In June 1953, Vought received a contract to develop a supersonic successor to the “Regulus“ sub-sonic cruise missile. The new missile, named “Regulus II”, received the designation SSM-N-9. The first flight of a “Regulus II” took place in 1956. Two years later the government terminated the program in December 1958, in favor of the more advanced Polaris ballistic missile. After the project cancellation, Vought converted some of the remaining “Regulus II” missiles to supersonic target drones. These drones continued to fly until 1963.
Chance-Vought SSM-N-9 "Regulus II"
Did you know?
The "Regulus II" was designed to be launched from the deck of either a surfaced submarine or a guided-missile cruiser. It could deliver a conventional or a nuclear warhead at Mach 2 speed.
About our Missile
Following a lead provided by the historian David Stumpf, volunteers from the Chance-Vought “Retiree Club” found a surviving “Regulus II” airframe at the New England Aviation Museum at Windsor Locks, Connecticut. Located outside the museum and buried in the mud, the unit was in poor condition. Volunteers determined that this specific missile was GM-2048, the last “Regulus II” to fly, and the last surviving missile modified as a target drone.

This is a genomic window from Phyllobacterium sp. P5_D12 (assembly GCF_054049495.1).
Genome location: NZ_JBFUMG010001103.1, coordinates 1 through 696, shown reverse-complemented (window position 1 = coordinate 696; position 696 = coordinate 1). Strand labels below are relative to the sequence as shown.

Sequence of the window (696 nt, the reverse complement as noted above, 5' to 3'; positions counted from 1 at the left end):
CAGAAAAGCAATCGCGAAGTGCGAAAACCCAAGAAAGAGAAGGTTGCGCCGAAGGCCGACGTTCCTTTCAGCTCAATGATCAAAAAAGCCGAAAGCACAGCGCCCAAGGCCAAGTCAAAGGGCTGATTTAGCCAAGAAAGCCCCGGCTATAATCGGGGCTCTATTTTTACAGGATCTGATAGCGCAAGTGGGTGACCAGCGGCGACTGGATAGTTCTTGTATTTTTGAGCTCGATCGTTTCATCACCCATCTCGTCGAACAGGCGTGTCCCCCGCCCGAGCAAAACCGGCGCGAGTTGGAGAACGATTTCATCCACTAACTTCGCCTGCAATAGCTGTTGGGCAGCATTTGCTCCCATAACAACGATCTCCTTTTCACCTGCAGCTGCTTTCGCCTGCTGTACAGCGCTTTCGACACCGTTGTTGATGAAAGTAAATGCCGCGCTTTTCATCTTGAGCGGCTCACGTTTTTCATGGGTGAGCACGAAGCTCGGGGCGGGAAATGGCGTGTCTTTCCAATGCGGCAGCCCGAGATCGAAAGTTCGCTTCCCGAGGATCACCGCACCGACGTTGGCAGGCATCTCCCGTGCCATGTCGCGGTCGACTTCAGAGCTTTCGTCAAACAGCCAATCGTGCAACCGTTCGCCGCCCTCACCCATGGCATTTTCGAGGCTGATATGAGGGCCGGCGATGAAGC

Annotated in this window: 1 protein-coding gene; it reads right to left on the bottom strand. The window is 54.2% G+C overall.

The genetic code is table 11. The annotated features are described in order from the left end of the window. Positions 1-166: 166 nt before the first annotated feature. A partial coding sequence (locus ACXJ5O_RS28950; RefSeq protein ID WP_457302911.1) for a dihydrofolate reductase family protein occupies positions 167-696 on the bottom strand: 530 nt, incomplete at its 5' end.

The Navy agreed to hand over GM-2048 to the Retiree Club for restoration. The Retiree Club shipped it back to the Vought Aircraft Industries factory in Grand Prairie, Texas, where Vought Aircraft Heritage Foundation Volunteers restored the missile.
"Regulus II" GM-2048 is on loan from the National Naval Aviation Museum.
Video restored by Jeff Quitney.